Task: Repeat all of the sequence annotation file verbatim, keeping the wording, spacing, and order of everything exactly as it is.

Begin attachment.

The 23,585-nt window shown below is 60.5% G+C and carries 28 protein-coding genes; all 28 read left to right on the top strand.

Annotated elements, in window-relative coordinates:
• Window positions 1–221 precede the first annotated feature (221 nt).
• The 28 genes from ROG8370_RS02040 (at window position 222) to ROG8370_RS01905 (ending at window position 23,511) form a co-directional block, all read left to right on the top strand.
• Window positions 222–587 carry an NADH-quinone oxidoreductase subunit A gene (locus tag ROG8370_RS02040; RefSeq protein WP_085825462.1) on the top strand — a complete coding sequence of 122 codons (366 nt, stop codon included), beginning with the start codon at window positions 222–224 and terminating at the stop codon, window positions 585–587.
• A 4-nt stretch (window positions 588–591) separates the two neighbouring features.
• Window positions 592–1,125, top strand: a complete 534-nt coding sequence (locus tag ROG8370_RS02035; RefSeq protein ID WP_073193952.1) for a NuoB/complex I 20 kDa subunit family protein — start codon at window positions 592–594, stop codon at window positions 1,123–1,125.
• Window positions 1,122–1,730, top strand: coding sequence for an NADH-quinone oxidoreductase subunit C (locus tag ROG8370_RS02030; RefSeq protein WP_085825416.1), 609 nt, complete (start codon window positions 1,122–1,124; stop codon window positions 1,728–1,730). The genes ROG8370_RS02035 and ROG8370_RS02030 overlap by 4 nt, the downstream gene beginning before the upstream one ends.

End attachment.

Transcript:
The 23,585-nt window shown below is 60.5% G+C and carries 28 protein-coding genes; all 28 read left to right on the top strand.

Annotated elements, in window-relative coordinates:
• Window positions 1–221 precede the first annotated feature (221 nt).
• The 28 genes from ROG8370_RS02040 (at window position 222) to ROG8370_RS01905 (ending at window position 23,511) form a co-directional block, all read left to right on the top strand.
• Window positions 222–587 carry an NADH-quinone oxidoreductase subunit A gene (locus tag ROG8370_RS02040; RefSeq protein WP_085825462.1) on the top strand — a complete coding sequence of 122 codons (366 nt, stop codon included), beginning with the start codon at window positions 222–224 and terminating at the stop codon, window positions 585–587.
• A 4-nt stretch (window positions 588–591) separates the two neighbouring features.
• Window positions 592–1,125, top strand: a complete 534-nt coding sequence (locus tag ROG8370_RS02035; RefSeq protein ID WP_073193952.1) for a NuoB/complex I 20 kDa subunit family protein — start codon at window positions 592–594, stop codon at window positions 1,123–1,125.
• Window positions 1,122–1,730, top strand: coding sequence for an NADH-quinone oxidoreductase subunit C (locus tag ROG8370_RS02030; RefSeq protein WP_085825416.1), 609 nt, complete (start codon window positions 1,122–1,124; stop codon window positions 1,728–1,730). The genes ROG8370_RS02035 and ROG8370_RS02030 overlap by 4 nt, the downstream gene beginning before the upstream one ends.